Teacher's Ramblings

A potpourri of education, politics, family matters, and current events.

Thursday, December 02, 2004

IAEA On Iran

Not sure why this is considered news. I had not heard of anyone outside of the US call for the EU 3 to be more careful in the negotiations, now we hear lamentations from El Baradei:

VIENNA (Reuters) - Inspectors from the U.N. nuclear watchdog would like to visit a secret military site in Iran that an exile group said was a nuclear weapons site, but they lack the legal authority to go there, U.N. diplomats told Reuters.

Iran, which insists its nuclear program is solely for electricity generation, earlier this week escaped possible U.N. Security Council economic sanctions after agreeing to freeze all activities which could be used to make bomb-grade material.

The New York Times reported Thursday that the International Atomic Energy Agency (IAEA) believes satellite photographs show that high explosives are being tested and that procurement records show equipment has been bought that can be used for making bomb-grade uranium, citing unnamed diplomats.
The intelligence came from several sources, including nations that are members of the IAEA, the Times reported.

But the military sites the inspectors would like to inspect -- the Parchin military complex southeast of Tehran and Lavizan II in northeastern Tehran -- are legally off limits to the IAEA, which only has the right to monitor civilian nuclear programs.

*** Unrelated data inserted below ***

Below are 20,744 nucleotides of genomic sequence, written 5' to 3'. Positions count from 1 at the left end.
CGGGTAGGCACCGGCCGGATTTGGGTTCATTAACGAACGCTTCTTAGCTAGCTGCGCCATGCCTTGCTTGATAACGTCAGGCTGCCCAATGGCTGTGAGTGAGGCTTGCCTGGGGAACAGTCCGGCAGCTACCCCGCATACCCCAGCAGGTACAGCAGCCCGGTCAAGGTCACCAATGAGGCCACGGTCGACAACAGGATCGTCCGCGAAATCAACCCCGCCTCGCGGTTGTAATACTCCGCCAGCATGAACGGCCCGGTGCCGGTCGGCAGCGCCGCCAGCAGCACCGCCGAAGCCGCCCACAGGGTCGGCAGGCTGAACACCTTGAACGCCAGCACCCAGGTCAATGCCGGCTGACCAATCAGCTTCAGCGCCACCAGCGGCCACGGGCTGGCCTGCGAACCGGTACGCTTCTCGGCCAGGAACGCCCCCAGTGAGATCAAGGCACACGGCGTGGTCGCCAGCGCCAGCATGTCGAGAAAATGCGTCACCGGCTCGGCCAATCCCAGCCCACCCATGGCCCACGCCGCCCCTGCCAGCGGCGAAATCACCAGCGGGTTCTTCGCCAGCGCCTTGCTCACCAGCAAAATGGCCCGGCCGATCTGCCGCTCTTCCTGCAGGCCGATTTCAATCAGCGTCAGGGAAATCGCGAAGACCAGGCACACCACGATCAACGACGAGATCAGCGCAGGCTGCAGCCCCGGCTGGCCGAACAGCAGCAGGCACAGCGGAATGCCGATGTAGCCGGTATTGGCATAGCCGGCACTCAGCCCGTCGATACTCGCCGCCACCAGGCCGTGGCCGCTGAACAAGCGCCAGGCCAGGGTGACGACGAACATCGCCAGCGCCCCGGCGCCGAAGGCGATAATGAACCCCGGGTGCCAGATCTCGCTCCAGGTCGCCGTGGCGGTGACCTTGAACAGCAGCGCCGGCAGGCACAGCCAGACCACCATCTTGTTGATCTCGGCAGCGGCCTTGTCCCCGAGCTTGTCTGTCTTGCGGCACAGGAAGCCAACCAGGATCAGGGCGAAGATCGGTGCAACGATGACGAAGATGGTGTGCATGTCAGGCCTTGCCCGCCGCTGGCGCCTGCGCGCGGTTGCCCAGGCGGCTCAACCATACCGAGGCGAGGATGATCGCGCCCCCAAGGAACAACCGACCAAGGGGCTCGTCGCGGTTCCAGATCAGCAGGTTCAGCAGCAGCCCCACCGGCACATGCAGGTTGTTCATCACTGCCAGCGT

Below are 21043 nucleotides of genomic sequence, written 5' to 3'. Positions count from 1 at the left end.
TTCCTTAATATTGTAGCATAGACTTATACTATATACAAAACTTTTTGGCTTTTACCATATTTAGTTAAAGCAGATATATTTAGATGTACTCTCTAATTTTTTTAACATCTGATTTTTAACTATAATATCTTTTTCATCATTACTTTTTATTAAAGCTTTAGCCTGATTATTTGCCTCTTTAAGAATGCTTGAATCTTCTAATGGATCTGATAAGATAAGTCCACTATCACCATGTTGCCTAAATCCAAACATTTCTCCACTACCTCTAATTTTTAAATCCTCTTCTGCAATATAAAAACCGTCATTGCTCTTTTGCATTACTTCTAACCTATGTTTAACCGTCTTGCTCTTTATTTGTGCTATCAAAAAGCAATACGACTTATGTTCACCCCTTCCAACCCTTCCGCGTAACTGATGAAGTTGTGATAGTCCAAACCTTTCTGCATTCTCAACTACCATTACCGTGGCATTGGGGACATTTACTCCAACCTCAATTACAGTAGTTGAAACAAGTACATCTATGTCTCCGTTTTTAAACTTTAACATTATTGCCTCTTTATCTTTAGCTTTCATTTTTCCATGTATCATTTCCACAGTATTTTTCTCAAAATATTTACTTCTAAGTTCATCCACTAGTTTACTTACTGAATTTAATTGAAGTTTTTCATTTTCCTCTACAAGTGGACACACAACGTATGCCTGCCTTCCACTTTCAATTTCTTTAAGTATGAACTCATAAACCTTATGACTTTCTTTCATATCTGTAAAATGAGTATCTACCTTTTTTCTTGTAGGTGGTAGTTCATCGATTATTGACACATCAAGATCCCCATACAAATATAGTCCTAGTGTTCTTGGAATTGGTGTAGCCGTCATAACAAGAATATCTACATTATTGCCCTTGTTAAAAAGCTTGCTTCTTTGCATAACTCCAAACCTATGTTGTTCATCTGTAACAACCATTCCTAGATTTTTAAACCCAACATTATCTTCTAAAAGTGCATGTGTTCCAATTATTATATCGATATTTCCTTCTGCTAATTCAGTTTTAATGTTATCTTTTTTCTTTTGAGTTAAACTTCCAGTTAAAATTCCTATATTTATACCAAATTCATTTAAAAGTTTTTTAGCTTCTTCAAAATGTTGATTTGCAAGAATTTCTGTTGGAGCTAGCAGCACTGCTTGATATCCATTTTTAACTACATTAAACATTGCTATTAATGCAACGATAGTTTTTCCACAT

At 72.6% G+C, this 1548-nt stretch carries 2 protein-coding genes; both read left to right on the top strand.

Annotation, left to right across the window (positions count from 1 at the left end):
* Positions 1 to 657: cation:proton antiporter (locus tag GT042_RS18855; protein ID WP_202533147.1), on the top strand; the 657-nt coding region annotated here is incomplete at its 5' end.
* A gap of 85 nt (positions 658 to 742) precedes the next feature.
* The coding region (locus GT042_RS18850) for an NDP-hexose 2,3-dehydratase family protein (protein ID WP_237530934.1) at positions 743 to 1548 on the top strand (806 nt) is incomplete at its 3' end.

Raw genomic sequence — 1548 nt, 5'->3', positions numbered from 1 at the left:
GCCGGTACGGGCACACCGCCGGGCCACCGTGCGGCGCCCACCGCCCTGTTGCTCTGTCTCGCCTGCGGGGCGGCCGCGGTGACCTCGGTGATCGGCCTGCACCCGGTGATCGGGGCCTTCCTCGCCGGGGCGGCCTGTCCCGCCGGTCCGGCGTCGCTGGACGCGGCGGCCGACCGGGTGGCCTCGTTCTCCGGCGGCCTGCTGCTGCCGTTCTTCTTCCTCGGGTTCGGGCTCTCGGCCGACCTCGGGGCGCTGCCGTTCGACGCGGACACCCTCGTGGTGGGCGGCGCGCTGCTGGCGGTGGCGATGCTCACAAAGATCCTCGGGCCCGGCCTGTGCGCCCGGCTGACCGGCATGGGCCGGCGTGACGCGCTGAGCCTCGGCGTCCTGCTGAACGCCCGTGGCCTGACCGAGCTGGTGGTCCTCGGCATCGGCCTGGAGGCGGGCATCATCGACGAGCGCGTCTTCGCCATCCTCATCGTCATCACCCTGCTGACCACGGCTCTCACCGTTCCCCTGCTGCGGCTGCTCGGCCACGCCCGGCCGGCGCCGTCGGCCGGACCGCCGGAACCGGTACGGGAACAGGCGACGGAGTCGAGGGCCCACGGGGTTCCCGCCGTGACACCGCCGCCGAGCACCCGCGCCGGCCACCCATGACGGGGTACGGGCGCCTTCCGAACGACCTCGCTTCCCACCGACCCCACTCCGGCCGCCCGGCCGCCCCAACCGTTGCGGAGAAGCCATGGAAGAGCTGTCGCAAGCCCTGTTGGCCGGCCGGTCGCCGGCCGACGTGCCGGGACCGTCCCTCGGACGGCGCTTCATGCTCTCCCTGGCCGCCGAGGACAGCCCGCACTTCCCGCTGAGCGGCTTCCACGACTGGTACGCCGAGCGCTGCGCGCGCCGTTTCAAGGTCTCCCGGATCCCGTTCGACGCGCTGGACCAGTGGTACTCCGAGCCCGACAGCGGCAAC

"The IAEA simply has no authority to go to sites that are not declared nuclear sites," a diplomat close to the IAEA inspection process told Reuters. He said that the IAEA had not asked to inspect Lavizan II, although they would like to.

Last December, Iran signed the IAEA's Additional Protocol, granting the agency more authority to conduct short-notice, intrusive inspections. Although the protocol has not been ratified, Tehran has been acting as if it was in force.

However, this extended authority is only limited to declared sites. Additional access to locations like Parchin and Lavizan II has to be negotiated with the country under inspection.

[. . .]

He said that if Iran was hiding a nuclear weapons program, as Washington believes, the IAEA would probably never find it without additional inspection authority.

Diplomats and weapons experts said that the IAEA inspection process had been dealt a severe blow this week when France, Britain and Germany gave in to Iranian demands that a clause demanding Iran grant the IAEA "unrestricted access" to sites in Iran be removed from a draft resolution.

The resolution passed by the IAEA board only calls on Iran to grant access "in accordance with the Additional Protocol."

"It was a terrible blow to this effort to find these potential nuclear weapons sites," David Albright, a former U.N. weapons inspector and head of a Washington-based think-tank, told Reuters.
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